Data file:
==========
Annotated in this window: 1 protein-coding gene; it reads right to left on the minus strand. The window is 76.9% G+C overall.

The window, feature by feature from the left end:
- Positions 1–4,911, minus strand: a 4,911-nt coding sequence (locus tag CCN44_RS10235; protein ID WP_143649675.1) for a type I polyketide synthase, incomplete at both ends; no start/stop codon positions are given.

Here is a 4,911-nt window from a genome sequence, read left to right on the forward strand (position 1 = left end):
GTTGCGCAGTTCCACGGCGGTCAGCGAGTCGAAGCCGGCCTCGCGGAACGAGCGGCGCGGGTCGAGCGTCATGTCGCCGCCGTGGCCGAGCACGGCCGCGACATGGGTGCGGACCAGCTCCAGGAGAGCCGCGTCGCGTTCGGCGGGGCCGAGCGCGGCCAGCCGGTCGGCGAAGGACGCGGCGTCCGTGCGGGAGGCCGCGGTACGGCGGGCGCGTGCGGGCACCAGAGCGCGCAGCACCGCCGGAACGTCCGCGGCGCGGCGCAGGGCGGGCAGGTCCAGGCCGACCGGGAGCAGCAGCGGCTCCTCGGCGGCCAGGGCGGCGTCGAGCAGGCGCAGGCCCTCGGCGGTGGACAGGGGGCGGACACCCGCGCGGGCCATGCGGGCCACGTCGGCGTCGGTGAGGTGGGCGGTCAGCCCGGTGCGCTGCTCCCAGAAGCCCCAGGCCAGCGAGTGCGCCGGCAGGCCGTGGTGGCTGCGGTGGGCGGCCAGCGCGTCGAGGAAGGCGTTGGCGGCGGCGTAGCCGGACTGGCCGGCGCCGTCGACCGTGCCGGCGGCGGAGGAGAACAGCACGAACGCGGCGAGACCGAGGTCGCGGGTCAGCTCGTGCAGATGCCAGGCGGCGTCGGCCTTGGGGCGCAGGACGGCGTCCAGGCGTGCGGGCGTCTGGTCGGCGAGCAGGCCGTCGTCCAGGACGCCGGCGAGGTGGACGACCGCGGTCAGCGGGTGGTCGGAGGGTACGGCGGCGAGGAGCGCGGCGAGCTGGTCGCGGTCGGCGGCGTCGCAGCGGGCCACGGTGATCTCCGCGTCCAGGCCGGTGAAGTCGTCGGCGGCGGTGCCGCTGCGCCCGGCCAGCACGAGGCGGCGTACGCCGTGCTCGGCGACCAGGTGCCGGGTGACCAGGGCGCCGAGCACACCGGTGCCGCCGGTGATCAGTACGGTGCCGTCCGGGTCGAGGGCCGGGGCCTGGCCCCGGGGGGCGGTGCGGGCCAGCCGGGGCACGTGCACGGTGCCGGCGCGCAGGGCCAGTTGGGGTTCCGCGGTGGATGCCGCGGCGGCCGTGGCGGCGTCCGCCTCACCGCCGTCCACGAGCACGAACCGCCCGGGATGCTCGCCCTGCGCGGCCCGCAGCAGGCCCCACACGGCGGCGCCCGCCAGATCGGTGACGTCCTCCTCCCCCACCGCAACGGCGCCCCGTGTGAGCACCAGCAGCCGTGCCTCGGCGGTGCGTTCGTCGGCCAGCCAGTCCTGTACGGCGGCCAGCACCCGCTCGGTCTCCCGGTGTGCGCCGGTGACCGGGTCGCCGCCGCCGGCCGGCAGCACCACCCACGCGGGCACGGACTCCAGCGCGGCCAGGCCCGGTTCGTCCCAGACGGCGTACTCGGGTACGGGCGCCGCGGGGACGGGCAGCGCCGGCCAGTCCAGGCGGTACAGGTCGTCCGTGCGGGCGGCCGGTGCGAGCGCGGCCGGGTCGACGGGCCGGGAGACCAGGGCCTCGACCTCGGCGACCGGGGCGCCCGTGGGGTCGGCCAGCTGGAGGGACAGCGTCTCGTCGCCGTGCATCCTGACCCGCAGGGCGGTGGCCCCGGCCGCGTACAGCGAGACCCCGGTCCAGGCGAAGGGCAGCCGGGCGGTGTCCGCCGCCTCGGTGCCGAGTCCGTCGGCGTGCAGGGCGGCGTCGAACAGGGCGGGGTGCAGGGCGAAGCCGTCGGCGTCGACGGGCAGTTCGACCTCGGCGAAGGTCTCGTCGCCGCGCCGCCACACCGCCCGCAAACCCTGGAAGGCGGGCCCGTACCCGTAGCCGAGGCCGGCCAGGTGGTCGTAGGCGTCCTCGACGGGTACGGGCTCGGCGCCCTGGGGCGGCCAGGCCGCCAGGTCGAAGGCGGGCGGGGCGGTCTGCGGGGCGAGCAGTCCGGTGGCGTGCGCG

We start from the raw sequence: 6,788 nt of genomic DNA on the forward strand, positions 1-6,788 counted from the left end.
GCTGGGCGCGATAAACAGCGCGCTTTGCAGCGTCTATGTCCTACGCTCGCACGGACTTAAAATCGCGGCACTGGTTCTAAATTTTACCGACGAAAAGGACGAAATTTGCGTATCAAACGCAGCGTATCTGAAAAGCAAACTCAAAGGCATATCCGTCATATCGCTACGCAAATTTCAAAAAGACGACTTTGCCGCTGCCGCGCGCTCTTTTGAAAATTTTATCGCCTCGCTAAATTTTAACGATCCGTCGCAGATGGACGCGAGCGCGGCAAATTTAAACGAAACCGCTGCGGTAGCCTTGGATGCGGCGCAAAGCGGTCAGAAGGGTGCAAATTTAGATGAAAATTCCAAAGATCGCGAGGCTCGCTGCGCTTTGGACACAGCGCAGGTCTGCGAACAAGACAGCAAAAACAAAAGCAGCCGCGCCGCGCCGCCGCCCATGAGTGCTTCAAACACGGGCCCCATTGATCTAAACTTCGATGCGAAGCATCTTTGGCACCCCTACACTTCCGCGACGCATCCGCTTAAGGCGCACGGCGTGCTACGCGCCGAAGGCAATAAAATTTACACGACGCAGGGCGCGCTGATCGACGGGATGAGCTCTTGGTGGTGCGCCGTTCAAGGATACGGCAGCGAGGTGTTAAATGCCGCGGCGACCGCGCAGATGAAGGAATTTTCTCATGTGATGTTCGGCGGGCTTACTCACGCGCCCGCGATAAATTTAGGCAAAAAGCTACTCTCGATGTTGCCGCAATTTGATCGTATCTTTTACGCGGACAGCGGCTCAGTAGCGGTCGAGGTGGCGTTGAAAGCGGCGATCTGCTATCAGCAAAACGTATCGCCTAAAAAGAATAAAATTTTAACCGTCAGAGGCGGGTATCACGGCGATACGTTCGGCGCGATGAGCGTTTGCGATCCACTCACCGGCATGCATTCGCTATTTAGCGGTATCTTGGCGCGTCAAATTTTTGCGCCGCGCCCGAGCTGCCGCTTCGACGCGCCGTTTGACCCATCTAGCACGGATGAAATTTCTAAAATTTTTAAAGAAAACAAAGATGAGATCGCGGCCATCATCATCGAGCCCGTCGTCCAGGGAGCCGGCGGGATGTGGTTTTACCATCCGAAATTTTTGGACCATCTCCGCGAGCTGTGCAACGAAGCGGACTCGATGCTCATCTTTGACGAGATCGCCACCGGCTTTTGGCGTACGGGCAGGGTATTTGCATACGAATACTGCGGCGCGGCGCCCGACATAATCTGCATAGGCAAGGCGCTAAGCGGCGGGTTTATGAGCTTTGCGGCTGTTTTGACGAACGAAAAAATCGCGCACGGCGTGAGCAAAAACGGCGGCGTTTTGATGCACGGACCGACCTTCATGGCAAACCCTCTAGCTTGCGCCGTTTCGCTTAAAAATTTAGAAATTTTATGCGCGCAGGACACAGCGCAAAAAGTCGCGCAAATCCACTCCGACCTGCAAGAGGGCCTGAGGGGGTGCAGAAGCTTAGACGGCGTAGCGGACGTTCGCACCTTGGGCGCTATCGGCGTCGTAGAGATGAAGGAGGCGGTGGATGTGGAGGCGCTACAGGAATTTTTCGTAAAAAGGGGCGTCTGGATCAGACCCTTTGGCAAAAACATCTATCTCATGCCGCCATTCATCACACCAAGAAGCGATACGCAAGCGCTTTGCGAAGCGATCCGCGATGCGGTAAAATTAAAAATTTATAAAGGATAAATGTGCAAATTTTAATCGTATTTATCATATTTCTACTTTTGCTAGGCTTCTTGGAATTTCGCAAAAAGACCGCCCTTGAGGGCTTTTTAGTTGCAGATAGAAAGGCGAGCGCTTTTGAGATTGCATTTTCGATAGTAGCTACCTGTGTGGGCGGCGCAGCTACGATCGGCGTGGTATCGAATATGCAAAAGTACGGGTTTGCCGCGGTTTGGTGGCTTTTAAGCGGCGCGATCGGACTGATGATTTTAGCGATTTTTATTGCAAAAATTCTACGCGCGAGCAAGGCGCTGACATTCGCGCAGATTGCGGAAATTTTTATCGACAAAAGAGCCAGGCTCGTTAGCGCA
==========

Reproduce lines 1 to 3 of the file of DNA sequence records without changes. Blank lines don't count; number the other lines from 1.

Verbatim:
Annotated in this window: 1 protein-coding gene; it reads right to left on the minus strand. The window is 76.9% G+C overall.

The window, feature by feature from the left end:
- Positions 1–4,911, minus strand: a 4,911-nt coding sequence (locus tag CCN44_RS10235; protein ID WP_143649675.1) for a type I polyketide synthase, incomplete at both ends; no start/stop codon positions are given.